Expansion of the other variety. Everyone else has an opinion, so I should too: the NCAA has announced that the four play-in games will be contested in two groups: everyone who used to be a 16 seed plays for two spots and the last four at-large teams will play for the other two. So everyone gets slid down one more notch and the three teams that are added have to play for a spot with the team that would have been the last at-large in a 65-team tournament.
I was against any sort of expansion from the start and still think 68 is goofy, but if they're going to do it this is the best way. The 16 seeds are invariably weak opponents and bidding another one goodbye is not going to make anyone shed a tear. While the occasional interesting team finds itself a 15 seed, usually the worst 15 seed is no threat against the best 2. Meanwhile, having the last few at-large bids face off against each other will reduce the "what about X" complaining every year because X will have an opportunity to play Y, settling the argument on the court. More of those third place Mountain West or A-10 teams will get the opportunity to prove themselves better than Clemson or Minnesota.
The Artist Formerly Known As Big Ten Wonk dislikes this, calling it "dumb":
I realize many pundits are fine with this today, but wait until they see it in action with actual team names inserted into these brackets. Inevitably a five-seed will lose to a 12 that emerged from a play-in game and we’ll hear all the usual talk about the “advantage” and “momentum” the 12 had from playing already. And as for talk of 10-seeds being in play-in games, mark me down as absolutely terrified. I’m already on the record as thinking that tournament seeding has far too little to do with reality. (And note that today’s decision only raises the stakes that will be riding on a team’s seed.)
Now, if you’re talking about a team seeded as high as a 10, there’s a good chance that said team is way better than the selection committee could have realized. To require a team that good to win an extra game while every year the 64th-best team in the field is guaranteed a comparatively easy six-win path is antithetical to what’s made the NCAA tournament the best postseason spectacle in major American team sports. We’ve trusted the tournament’s outcomes precisely to the extent that the courts have been neutral, the brackets have been balanced, and the opportunities have been equal.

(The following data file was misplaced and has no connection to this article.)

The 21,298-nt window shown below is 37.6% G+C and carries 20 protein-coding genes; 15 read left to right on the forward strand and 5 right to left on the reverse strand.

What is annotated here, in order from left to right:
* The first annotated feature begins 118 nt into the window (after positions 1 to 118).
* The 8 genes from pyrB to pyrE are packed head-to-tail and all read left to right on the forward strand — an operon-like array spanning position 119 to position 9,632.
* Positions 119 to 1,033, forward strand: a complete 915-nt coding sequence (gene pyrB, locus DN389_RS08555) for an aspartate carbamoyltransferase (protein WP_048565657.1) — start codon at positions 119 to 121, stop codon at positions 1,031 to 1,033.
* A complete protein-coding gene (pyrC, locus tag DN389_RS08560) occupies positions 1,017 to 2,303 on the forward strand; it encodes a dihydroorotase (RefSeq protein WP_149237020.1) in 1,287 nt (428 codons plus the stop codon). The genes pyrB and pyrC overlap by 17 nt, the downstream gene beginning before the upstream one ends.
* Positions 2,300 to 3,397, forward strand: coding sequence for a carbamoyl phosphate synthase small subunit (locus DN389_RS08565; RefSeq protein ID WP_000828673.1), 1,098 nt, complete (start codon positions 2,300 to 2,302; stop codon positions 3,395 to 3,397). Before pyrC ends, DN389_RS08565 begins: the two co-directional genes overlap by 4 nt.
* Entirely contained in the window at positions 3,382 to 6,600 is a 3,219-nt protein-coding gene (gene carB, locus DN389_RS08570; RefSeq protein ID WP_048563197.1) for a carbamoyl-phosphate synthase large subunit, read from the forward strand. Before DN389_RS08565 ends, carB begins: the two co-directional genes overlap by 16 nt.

I think that's an anticipation about talking heads doing the thing where they have a fierce disagreement over a petty issue because of Stephen A Smith and not an actual argument that this will be a factor, but even so I must dissent from Gasaway's dissent. A case where the second to last at large spot is actually a 10 seed will be exceedingly rare. The equivalent would be the last at large in the current tourney being a 10, which I'm pretty sure has never happened. Meanwhile, the 64th-best team has earned something (the auto-bid) the last teams in have not. It's not entirely fair but if it keeps a bunch of small teams from getting shuffled to "TruTV" in favor of major conference mediocrities, I'm in favor of it. Seeds are mostly guesses and a small conference team that won its championship and avoided the play-in has proven itself better than a subset of college basketball; major conference teams that finish seventh have not done this.
The committee did the best possible job given they had to assemble a 68-team tournament and include a cable channel no one's even heard of.
Leader for real. Now that the World Cup is over it can be said: ESPN has shed its Mark Shapiro skin and has returned to something that people can both love and hate instead of just the latter. Not once during the 2010 tournament did I pine for the Univision that I had in HD in 2006 but not 2010, and this is despite the fact that Univision is such terrific fun that I would occasionally flip on replays of games I'd already watched just to hear someone's head explode because of Diego Forlan. Also, 30 for 30 is an unqualified success, the sort of original programming that ESPN always should have done instead of "I'd Do Anything" or literally everything else Shapiro ever came up with. (His latest trick: running Six Flags into the ground.)